Advertisement

Deep-learning-aided Diagnosis of DR, AMD, and Glaucoma based on Structural and Angiographic Optical Coherence Tomography

Open AccessPublished:November 02, 2022DOI:https://doi.org/10.1016/j.xops.2022.100245

      Abstract

      Purpose

      Timely diagnosis of eye disease is paramount to obtaining the best treatment outcomes. Optical coherence tomography (OCT) and its angiography (OCTA) have several advantages that lend themselves to the early detection of ocular pathology, including that the techniques produce large, feature-rich data volumes. However, the full clinical potential of both OCT and OCTA is stymied when the complex data they acquire must be manually processed. Here we propose an automated diagnostic framework based on structural OCT and OCTA data volumes that could substantially support the clinical application of these technologies.

      Design

      Cross-sectional study.

      Participants

      Five hundred and twenty-six OCT and OCTA volumes were scanned from the eyes of 91 healthy participants, 161 patients with diabetic retinopathy (DR), 95 patients with age-related macular degeneration (AMD), and 108 patients with glaucoma.

      Methods

      The diagnosis framework was constructed based on semi-sequential 3D convolutional neural networks. The trained framework classifies a combined structural OCT and OCTA scan as normal, DR, AMD, or glaucoma. Five-fold cross-validation was performed, with 60% of the data reserved for training, 20% for validation, and 20% for testing. Training, validation, and testing data sets were independent, with no shared patients. For the scans diagnosed as DR, AMD, or glaucoma, 3D class activation maps were generated to highlight the subregions which were considered important by the framework for the automated diagnosis.

      Main outcome measures

      Area under the curve (AUC) of the receiver operating characteristic curve and quadratic-weighted kappa were used to quantify the diagnostic performance of the framework.

      Results

      For the diagnosis of DR, the framework achieved a 0.95 ± 0.01 AUC. For the diagnosis of AMD, the framework achieved a 0.98 ± 0.01 AUC. For the diagnosis of glaucoma, the framework achieved a 0.91 ± 0.02 AUC.

      Conclusion

      A deep learning framework can provide reliable, sensitive, interpretable, and fully automated eye disease diagnosis.

      Key words

      Abbreviations and Acronyms:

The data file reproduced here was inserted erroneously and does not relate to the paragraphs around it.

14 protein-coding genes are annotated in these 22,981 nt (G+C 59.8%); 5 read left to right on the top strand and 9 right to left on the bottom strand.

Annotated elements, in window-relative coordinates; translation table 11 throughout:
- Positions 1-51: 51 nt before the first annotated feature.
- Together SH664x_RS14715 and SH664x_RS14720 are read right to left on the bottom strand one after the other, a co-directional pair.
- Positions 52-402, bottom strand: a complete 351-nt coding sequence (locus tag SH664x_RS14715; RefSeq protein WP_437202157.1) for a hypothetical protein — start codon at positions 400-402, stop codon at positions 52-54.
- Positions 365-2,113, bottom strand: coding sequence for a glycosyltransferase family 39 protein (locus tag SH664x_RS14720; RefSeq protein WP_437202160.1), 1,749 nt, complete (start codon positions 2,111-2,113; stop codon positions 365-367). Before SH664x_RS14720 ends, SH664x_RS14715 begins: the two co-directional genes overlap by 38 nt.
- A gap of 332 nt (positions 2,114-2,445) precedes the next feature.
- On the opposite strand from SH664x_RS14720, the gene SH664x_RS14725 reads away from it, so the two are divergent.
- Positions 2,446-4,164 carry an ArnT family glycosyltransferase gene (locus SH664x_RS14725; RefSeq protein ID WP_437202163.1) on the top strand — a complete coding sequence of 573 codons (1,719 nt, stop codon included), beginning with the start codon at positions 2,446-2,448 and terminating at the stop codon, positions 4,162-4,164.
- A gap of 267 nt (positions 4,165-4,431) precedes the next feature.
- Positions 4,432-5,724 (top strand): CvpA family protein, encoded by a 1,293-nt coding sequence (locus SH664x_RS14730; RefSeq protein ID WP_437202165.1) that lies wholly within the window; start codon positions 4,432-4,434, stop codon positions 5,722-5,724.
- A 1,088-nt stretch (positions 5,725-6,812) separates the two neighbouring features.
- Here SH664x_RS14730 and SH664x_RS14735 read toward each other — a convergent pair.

AMD (age-related macular degeneration), AREDS (Age-Related Eye Disease Study), AUC (area under the curve), CAMs (class activation maps), DME (diabetic macular edema), DR (diabetic retinopathy), ETDRS (Early Treatment of Diabetic Retinopathy Study), OCT (optical coherence tomography), OCTA (optical coherence tomography angiography), ROC (Receiver operating characteristic)

      Introduction

      Diabetic retinopathy (DR), age-related macular degeneration (AMD), and glaucoma each represent a leading cause of blindness.
      • Teo Z.L.
      • Tham Y.C.
      • Yu M.
      • et al.
      Global prevalence of diabetic retinopathy and projection of burden through 2045: systematic review and meta-analysis.
      • Beagley J.
      • Guariguata L.
      • Weil C.
      • Motala A.A.
      Global estimates of undiagnosed diabetes in adults.
      • Klaver C.C.
      • Wolfs R.C.
      • Assink J.J.
      • van Duijn C.M.
      • Hofman A.
      • de Jong P.T.
      Genetic risk of age-related maculopathy: populationbased familial aggregation study.
      • Rosenfeld P.J.
      • Brown D.M.
      • Heier J.S.
      • et al.
      Ranibizumab for neovascular age-related macular degeneration.
      • Tham Y.C.
      • Li X.
      • Wong T.Y.
      • et al.
      Global prevalence of glaucoma and projections of glaucoma burden through 2040: a systematic review and meta-analysis.
      While the pathophysiologic processes behind vision loss in each of these diseases are unique, they share qualities that make early diagnosis essential. Each is usually asymptomatic during early development.
      • Beagley J.
      • Guariguata L.
      • Weil C.
      • Motala A.A.
      Global estimates of undiagnosed diabetes in adults.
      ,
      • Tham Y.C.
      • Li X.
      • Wong T.Y.
      • et al.
      Global prevalence of glaucoma and projections of glaucoma burden through 2040: a systematic review and meta-analysis.
      ,
      • Mitchell P.
      • Liew G.
      • Gopinath B.
      • et al.
      Age-related macular degeneration.
      In the case of DR and glaucoma, treatment during the early stages is effective for slowing disease progression and preventing otherwise incurable vision loss.
      • Kass M.A.
      • Heuer D.K.
      • Higginbotham E.J.
      • et al.
      The Ocular Hypertension Treatment Study: a randomized trial determines that topical ocular hypotensive medication delays or prevents the onset of primary open-angle glaucoma.
      ,
      • Wong T.Y.
      • Sun J.
      • Kawasaki R.
      • et al.
      Guidelines on diabetic eye care: the international council of ophthalmology recommendations for screening, follow-up, referral, and treatment based on resource settings.
      In AMD, conversion to the exudative form of the disease can also lead to rapid, catastrophic vision loss; diagnosis of wet AMD is consequently a major treatment indicator.
      • Mitchell P.
      • Liew G.
      • Gopinath B.
      • et al.